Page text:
By Peter Halliday, Global head of Building Performance and Sustainability at Siemens Smart Infrastructure
In a year dominated by the COVID-19 crisis, the threat of climate change nevertheless remains an existential challenge and continues to drive policy and business decision making.
Decarbonization is at the heart of our global response and is increasingly affecting the commercial and industrial (C&I) sector. The question for businesses in this space is: “What does decarbonization mean for me, and how should I respond?”
Decarbonization can provide forward-thinking C&I companies with several new opportunities. One is the ability to distinguish themselves from the competition in ways that can help them acquire and retain customers.
Given that sustainability is increasingly a broad-based societal concern, more and more retail consumers are looking for products and services that demonstrate a commitment to environmentally friendly operations.
For B2B companies looking to decarbonize their supply chains, such as intermediate-goods manufacturers, the ability to modify production processes to require less water, waste and power, or to produce fewer CO2 emissions, is extremely attractive.
At the same time, there are significant risks from inaction. Most immediately, those slow to act may face higher energy costs driven by policy actions such as new taxes and levies.
Another implication facing companies who haven’t made the move to being carbon neutral is that they are automatically disqualified from providing their products and services to decarbonized supply chains of other companies.
Also, companies that fail to decarbonize are likely to face penalties and expenses resulting from climate protection regulations. By moving now to take decarbonization steps, companies can ‘future-proof’ themselves against similar policy actions in the future.
Not all CO2 emissions are the same
Before outlining possible actions, it’s important to define what we mean by emissions. The Greenhouse Gas Protocolà‚ classifies three types of business carbonà‚ emissions: Scope 1 emissions are direct emissions from owned or controlled sources; Scope 2 emissions are indirect emissions from the generation of purchased energy; and Scope 3 emissions are indirect emissions that occur across the company’s value chain that are not covered by Scope 1 or 2. These include items such as business travel, waste management, and the supply chain. So, what specific measures can companies take to decarbonize?
Make an internal energy specialist responsible for developing and implementing a realistic overall strategy and ensure that a C-level executive is reviewing energy-related decisions.
Crucially, be sure that your energy reduction KPIs are aligned with, and support business success and business KPIs. Challenge your supply chain to decarbonize and support them in those efforts.
The next opportunity is to reduce energy use, which delivers both carbon and OPEX savings. Some places to start:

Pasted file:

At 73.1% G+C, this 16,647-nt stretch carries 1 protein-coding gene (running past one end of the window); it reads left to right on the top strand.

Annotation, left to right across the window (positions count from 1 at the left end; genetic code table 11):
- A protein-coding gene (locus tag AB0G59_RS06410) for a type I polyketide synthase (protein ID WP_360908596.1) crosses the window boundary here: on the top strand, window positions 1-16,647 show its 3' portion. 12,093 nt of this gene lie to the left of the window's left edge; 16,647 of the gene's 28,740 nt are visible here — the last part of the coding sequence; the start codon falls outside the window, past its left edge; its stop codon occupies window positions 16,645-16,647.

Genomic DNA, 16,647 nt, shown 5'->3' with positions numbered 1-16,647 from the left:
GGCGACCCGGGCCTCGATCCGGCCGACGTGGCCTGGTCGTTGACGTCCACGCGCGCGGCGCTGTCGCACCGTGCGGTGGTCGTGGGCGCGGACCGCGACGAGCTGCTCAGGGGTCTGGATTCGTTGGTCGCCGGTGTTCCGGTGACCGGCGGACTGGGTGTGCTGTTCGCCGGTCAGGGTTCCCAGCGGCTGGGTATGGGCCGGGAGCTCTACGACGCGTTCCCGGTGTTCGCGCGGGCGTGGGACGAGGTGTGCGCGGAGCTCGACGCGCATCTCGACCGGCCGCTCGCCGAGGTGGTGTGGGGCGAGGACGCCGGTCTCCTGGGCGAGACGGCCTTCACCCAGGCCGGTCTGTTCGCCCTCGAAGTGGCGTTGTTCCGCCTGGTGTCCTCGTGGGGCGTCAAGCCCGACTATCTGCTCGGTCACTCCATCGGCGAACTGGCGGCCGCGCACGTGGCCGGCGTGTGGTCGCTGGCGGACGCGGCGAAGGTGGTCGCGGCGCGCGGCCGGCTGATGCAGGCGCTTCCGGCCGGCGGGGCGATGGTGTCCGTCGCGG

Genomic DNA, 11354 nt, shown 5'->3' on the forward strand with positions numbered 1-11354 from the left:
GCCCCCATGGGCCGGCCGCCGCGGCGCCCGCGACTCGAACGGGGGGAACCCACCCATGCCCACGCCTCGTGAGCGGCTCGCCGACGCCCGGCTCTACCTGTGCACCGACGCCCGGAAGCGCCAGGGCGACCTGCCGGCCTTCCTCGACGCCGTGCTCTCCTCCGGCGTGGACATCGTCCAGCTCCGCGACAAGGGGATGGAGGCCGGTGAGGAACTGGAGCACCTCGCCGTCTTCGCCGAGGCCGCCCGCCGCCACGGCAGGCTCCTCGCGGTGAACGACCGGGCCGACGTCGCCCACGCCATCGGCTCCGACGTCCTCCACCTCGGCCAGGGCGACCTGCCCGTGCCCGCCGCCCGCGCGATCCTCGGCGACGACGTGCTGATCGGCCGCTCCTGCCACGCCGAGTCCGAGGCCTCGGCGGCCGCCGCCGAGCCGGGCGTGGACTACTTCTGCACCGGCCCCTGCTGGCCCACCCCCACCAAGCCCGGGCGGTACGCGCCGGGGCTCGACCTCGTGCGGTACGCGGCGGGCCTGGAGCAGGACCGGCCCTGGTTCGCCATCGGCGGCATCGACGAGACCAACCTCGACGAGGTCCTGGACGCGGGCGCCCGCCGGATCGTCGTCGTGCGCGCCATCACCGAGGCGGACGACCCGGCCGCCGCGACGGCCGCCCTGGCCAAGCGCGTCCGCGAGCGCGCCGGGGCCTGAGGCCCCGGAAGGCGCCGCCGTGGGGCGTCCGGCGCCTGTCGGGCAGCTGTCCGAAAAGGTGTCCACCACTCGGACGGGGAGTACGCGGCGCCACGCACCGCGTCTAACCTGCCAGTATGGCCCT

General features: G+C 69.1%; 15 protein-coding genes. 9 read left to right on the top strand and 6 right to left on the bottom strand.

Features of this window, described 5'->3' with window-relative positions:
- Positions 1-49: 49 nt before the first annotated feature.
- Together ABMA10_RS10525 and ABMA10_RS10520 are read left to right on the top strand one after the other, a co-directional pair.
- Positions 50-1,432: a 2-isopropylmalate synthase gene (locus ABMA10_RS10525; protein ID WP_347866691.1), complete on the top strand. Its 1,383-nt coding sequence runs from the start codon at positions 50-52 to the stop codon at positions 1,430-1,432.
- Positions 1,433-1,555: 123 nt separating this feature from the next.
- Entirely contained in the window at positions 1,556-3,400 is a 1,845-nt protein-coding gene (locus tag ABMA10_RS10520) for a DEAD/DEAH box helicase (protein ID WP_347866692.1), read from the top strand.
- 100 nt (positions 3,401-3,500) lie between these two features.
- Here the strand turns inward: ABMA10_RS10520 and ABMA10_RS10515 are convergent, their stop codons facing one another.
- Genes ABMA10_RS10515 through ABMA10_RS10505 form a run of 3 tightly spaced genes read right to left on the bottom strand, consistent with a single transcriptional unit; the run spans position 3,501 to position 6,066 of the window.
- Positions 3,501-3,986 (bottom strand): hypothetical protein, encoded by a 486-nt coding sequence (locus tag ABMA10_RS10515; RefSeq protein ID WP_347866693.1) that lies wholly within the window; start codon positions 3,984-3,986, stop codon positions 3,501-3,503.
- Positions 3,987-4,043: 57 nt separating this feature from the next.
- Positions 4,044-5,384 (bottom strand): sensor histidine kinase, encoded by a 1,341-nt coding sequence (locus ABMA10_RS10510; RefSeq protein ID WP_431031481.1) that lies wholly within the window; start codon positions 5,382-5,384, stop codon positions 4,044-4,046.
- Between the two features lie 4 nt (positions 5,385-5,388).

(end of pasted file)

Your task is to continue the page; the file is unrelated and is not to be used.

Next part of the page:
Replace and renovate outdated equipment. This can mean switching to LED lighting, reviewing HVAC systems, or upgrading to electric motors and their drives in factories.
Use smart load controls. These digital solutions provide controls and automation for systems, facilities, and equipment. One example: building energy management systems.
Electrify your transport fleet. Electric vehicles and smart charging can significantly reduce Scope 1 emissions.
Review production processes. Look for ways to adjust production processes that save energy without compromising process quality, for example, lowering the temperature of steam in a process.
Looking at the other side of the equation, there are additional ways to reduce emissions, particularly Scope 2 emissions.
Generate “green” energy on site. Add solar PV panels, windmills, or generation of bioenergy/biogas at offices, warehouses, and manufacturing plants.
Shift to low-carbon heat. Look to more efficient supplies, such as combined heat and power systems, electrification of heat (low- or high-temperature heat pumps), or decarbonize the fuel source, e.g., shift from natural gas to “green” gas.
Become a prosumer. Build enough sustainable energy generating capacity that excess electricity can be sold into energy markets or use it in Power-to-X.
Purchase zero-carbon electricity. Sign up for green tariffs with suppliers, or sign power purchase agreements with renewable energy generators.
Deploy energy storage. Onsite batteries, for example, can enable carbon savings when used to optimize consumption of onsite generation or event to participate in the electricity market.
Optimize supply with demand and energy tariffs. Combining onsite generation with storage or going a step further to create a microgrid can further enhance carbon savings. This can be combined with energy tariff adaptation.
Taking action toward decarbonization can seem a daunting task. C-suite engagement is key, but so is hiring an energy service company (ESCO) that operates across the entire energy value chain. ESCOs can help by prioritizing what to do and where to start in order to secure the biggest impact in the most efficient manner.
No matter how you pursue your company’s decarbonization journey, the opportunities it provides to the C&I sector are immense ” while the benefits to society and the planet are incalculable.